I was sweeping at work and commented I wanted to make sure I got all the staples off the floor. “I didn’t want our resident red squirrels and chipmunks to step on them and hurt their little feet.” (I work in a greenhouse, so tools, nails, staples, and wildlife are the norm.)

My coworker laughed… “ya know, you are too compassionate to those lil buggers.” “Perfect!” I thought… I knew I was congruent with one of my 3 words; he said it without ever hearing it—Compassionate.


My 3 words are Curious, Clever, Compassionate.

These words came from experiences I’ve had in life, or are qualities I’ve noticed as a pattern throughout my life. I’ve always “asked too many questions” and loved to research things (Curious); I learned to make do without a lot throughout life (Clever); I always wanted to help Nature and her inhabitants (Compassionate).

My 3 words are what I strive to show others daily. Know your 3 words and live them.

What Is Mindfulness?

Here’s where we really dig in… this is where you understand how simple mindfulness is. I’d like you to align mindfulness with a regular occurrence, so you form a habit faster and see the results immediately.

For example, waking my husband (a daily occurrence) with a quick 2-minute massage (act of mindfulness) stretches his muscles and moves his lymphatics. He’s focused on it feeling good, so he wakes in a good mood. I know how much he appreciates it and the benefits it holds for him, so it makes me feel good… we both get a release of different hormones, starting our day in a place of peace and calm.

This simple trick of aligning kind, mindful (kindful? 🙂) acts with a daily task creates a pleasure loop, making it hard to not be mindful. (Trust me, I’ve taught this technique for years and people love its simplicity.)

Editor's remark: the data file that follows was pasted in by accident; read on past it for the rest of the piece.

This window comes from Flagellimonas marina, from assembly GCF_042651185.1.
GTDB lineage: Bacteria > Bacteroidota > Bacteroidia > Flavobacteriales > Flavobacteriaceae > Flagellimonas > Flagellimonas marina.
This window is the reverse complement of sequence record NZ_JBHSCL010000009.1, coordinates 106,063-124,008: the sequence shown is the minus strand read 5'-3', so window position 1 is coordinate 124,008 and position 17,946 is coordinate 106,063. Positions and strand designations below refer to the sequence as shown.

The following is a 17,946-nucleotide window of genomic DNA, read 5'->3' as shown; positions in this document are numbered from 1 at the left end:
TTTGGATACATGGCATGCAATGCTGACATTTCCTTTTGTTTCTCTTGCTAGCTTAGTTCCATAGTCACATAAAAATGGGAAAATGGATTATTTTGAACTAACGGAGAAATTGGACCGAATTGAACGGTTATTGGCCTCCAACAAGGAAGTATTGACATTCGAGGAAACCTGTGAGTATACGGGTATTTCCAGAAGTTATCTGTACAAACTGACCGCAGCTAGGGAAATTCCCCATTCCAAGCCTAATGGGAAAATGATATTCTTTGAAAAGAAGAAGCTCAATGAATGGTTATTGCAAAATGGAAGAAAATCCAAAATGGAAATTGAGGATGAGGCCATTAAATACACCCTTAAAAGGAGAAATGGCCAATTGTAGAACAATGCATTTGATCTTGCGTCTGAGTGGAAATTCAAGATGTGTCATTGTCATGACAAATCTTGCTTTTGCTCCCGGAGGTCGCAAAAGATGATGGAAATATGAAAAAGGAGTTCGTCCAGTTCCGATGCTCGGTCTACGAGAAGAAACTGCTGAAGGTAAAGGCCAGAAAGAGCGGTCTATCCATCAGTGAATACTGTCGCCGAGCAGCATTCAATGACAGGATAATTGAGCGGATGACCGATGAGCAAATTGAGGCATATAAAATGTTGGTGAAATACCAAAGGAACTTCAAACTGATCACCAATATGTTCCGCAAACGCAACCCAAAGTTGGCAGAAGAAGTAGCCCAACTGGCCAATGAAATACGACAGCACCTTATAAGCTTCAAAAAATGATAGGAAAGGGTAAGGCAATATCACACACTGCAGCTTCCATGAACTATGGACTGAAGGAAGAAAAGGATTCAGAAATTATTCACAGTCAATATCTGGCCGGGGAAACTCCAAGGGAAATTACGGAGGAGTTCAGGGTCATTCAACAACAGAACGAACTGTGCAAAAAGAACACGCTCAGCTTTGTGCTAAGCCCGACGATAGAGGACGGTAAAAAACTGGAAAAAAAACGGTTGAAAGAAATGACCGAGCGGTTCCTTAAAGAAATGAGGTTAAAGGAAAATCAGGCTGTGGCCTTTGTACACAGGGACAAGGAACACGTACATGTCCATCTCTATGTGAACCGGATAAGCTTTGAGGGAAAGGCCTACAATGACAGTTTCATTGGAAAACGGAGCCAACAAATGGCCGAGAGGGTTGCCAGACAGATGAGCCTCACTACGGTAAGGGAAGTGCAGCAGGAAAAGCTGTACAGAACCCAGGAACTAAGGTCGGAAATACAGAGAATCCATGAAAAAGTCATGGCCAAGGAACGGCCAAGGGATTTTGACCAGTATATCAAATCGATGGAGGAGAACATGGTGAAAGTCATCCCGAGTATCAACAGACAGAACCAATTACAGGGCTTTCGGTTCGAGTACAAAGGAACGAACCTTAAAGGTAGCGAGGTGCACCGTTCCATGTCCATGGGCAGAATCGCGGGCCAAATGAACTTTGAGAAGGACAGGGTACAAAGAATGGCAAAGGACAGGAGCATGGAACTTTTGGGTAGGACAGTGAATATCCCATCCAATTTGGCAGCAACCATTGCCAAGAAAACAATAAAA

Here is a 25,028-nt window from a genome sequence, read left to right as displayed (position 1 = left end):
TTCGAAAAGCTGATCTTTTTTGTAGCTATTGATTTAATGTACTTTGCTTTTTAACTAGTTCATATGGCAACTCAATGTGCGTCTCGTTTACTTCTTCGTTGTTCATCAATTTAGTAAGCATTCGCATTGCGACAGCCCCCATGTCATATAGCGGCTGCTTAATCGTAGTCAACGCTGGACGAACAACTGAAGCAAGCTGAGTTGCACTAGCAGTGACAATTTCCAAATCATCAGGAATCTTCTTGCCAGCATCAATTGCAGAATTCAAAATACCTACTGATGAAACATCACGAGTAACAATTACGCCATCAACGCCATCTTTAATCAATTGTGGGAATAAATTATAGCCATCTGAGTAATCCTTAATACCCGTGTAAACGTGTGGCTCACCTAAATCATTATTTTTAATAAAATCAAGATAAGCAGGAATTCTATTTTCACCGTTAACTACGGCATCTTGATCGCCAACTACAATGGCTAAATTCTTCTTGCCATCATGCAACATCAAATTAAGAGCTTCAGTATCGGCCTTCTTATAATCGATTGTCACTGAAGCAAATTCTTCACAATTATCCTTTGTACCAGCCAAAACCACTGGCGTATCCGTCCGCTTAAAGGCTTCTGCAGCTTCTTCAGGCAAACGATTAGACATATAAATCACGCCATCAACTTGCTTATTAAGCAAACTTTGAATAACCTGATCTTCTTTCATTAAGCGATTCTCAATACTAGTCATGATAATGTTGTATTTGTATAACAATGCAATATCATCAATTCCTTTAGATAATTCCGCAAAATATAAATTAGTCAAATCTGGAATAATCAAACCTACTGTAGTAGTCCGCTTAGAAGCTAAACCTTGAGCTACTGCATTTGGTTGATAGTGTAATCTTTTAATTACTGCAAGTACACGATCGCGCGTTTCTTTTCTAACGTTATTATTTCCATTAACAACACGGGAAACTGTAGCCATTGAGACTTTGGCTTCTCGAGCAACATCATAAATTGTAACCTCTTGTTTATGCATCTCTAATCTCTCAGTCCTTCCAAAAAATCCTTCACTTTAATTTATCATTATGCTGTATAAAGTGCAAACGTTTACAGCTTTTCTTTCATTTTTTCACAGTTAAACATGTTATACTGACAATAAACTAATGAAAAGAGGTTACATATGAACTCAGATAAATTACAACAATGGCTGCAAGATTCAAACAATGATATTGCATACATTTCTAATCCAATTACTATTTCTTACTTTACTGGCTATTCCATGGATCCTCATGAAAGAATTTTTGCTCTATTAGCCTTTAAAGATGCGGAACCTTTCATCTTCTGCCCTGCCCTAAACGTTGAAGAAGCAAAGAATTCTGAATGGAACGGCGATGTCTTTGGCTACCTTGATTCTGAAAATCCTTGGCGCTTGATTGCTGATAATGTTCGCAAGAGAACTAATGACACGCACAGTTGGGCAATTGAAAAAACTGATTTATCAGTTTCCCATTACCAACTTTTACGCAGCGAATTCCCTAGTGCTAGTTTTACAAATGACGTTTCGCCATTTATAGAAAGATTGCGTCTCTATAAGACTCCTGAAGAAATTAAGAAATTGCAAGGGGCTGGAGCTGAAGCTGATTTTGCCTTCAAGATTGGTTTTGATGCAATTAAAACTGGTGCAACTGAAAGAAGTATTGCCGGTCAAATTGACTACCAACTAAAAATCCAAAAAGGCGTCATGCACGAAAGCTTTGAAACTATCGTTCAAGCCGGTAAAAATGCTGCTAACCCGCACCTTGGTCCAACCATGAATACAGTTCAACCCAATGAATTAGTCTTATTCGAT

I’d like you to write for 2-minutes and tell me what you think mindfulness is and perhaps the arguments of why you don’t do it more. Be honest and do this exercise before you go any further. Next, I’ll share my views on Mindfulness and examples, based on years of research and observation.

The Simplicity of Mindfulness

It’s not as hard as we think…

  • Mindfulness is changing what you can; fighting for what you believe in. You can’t control everything, as I’m sure you’ve learned by now. You can, however, control your reaction to situations and people. Each action you take creates a reaction… what are your goals or dreams? Do your actions align with those?If not, create actions that DO resonate with your soul. You’d be surprised how much people learn from you, just be observing your actions. Making a difference doesn’t require you standing on a soapbox or saying a single word.
  • Mindfulness is awareness. Be aware of what you’re feeling and consider why you have those thoughts or feelings. Do so without judgement. You’ll be surprised at what you learn from yourself when you stop judging.